So here we have three Soviet Quartets, each exploring different lands, each giving much satisfaction in the journey we take with them, and each receiving performances of superlative stature. No ensemble will ever match the great Decca recording of the 8th Quartet with the Borodin Quartet (originally issued on Decca SXL 6036 and currently available on 425 541-2DM, coupled with a marvellous Borodin 2nd Quartet and the Tchaikovsky 1st Quartet played by the Gabrieli Quartet), but the Kopelman comes very close. Their intensity, poetry, insight and magnificent musicianship is obvious in every bar of these works. Their work is not to be missed and neither is this excellent disk.

Bob Briggs





Advertising on

Donate and keep us afloat


New Releases

Naxos Classical
All Naxos reviews

Hyperion recordings
All Hyperion reviews

Foghorn recordings
All Foghorn reviews

Troubadisc recordings
All Troubadisc reviews

all Bridge reviews

all cpo reviews

Divine Art recordings
Click to see New Releases
Get 10% off using code musicweb10
All Divine Art reviews

All Eloquence reviews

Lyrita recordings
All Lyrita Reviews


Wyastone New Releases
Obtain 10% discount

Subscribe to our free weekly review listing




Making a Donation to MusicWeb

Writing CD reviews for MWI

About MWI
Who we are, where we have come from and how we do it.

Site Map

How to find a review

How to find articles on MusicWeb
Listed in date order

Review Indexes
   By Label
      Select a label and all reviews are listed in Catalogue order
   By Masterwork
            Links from composer names (eg Sibelius) are to resource pages with links to the review indexes for the individual works as well as other resources.

Themed Review pages

Jazz reviews


      Composer surveys
      Unique to MusicWeb -
a comprehensive listing of all LP and CD recordings of given works
Prepared by Michael Herman

The Collector’s Guide to Gramophone Company Record Labels 1898 - 1925
Howard Friedman

Book Reviews

Complete Books
We have a number of out of print complete books on-line

With Composers, Conductors, Singers, Instumentalists and others
Includes those on the Seen and Heard site


Nostalgia CD reviews

Records Of The Year
Each reviewer is given the opportunity to select the best of the releases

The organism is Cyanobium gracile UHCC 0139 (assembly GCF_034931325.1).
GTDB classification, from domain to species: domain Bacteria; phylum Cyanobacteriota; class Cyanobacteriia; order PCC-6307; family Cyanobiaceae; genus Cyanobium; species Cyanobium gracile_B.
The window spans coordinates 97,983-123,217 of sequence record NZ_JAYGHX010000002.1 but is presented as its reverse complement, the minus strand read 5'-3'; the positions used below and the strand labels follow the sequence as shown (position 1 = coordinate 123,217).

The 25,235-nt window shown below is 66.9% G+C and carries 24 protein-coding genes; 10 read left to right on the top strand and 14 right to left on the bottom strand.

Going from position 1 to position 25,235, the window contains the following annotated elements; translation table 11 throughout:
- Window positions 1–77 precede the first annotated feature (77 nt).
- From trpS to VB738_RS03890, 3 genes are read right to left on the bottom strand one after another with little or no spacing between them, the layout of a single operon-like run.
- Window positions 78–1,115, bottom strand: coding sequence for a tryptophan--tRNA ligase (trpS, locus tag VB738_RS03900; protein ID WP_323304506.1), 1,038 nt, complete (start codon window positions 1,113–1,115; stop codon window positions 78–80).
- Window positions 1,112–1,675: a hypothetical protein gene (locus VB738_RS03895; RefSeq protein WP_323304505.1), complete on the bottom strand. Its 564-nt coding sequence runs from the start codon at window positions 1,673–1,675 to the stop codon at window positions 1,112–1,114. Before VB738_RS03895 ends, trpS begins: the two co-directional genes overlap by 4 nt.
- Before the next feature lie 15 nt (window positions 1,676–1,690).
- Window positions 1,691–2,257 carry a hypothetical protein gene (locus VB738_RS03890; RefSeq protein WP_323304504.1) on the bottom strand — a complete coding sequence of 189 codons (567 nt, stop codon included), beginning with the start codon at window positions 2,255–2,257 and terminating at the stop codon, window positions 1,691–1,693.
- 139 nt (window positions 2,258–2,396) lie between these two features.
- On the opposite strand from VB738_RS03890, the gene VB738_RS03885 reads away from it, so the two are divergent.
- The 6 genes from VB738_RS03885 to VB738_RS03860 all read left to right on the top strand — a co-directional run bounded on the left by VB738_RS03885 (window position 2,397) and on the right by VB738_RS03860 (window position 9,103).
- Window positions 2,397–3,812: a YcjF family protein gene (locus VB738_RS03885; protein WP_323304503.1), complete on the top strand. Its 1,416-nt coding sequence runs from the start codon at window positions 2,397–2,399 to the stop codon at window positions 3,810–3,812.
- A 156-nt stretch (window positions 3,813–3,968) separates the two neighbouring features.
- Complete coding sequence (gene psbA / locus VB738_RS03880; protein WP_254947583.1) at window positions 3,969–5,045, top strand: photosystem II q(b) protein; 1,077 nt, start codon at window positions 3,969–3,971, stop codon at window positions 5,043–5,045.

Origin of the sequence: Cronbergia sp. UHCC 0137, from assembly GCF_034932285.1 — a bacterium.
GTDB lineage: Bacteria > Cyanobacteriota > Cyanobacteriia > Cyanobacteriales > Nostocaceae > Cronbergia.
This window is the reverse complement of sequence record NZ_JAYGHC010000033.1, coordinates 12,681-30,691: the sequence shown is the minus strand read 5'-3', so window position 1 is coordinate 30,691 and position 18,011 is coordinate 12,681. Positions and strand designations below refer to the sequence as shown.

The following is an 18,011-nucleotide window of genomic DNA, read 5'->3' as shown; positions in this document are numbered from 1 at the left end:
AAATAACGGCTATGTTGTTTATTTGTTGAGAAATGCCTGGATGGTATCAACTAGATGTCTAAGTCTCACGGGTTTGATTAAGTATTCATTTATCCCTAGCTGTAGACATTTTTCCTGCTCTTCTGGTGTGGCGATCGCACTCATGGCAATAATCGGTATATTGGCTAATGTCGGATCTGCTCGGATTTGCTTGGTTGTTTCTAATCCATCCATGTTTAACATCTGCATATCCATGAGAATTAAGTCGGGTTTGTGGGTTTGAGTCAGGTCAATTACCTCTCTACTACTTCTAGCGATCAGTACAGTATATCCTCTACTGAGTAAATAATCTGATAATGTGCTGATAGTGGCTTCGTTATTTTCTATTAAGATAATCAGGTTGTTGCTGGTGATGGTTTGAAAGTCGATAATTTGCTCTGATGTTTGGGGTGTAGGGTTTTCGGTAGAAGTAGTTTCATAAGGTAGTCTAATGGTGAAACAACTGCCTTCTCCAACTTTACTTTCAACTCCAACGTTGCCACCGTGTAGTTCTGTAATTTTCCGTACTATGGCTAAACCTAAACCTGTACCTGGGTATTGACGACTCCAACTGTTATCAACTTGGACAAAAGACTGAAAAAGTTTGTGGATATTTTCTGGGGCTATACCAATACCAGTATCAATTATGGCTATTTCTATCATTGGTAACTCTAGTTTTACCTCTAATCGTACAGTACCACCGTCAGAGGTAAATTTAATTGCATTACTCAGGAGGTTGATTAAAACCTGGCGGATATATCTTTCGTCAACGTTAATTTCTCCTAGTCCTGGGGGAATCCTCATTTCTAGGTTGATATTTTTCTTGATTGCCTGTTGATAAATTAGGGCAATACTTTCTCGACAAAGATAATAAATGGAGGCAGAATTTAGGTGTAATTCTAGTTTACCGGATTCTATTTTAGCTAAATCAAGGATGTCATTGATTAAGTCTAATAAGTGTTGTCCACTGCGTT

Monthly Best Buys
Recordings of the Month and Bargains of the Month

Arthur Butterworth Writes

An occasional column

Phil Scowcroft's Garlands
British Light Music articles

Classical blogs
A listing of Classical Music Blogs external to MusicWeb International

Reviewers Logs
What they have been listening to for pleasure



Bulletin Board

Give your opinions or seek answers

Past and present

Helpers invited!

How Did I Miss That?

Currently suspended but there are a lot there with sound clips

Composer Resources

British Composers

British Light Music Composers

Other composers

Film Music (Archive)
Film Music on the Web (Closed in December 2006)

Programme Notes
For concert organizers

External sites
British Music Society
The BBC Proms
Orchestra Sites
Recording Companies & Retailers
Online Music
Agents & Marketing
Other links
Web News sites etc

A pot-pourri of articles

MW Listening Room
MW Office

Advice to Windows Vista users  
Site History  
What they say about us
What we say about us!
Where to get help on the Internet
CD orders By Special Request
Graphics archive
Currency Converter
Web Ring
Translation Service

Rules for potential reviewers :-)
Do Not Go Here!
April Fools

Return to Review Index

Untitled Document

Reviews from previous months
Join the mailing list and receive a hyperlinked weekly update on the discs reviewed. details
We welcome feedback on our reviews. Please use the Bulletin Board
Please paste in the first line of your comments the URL of the review to which you refer.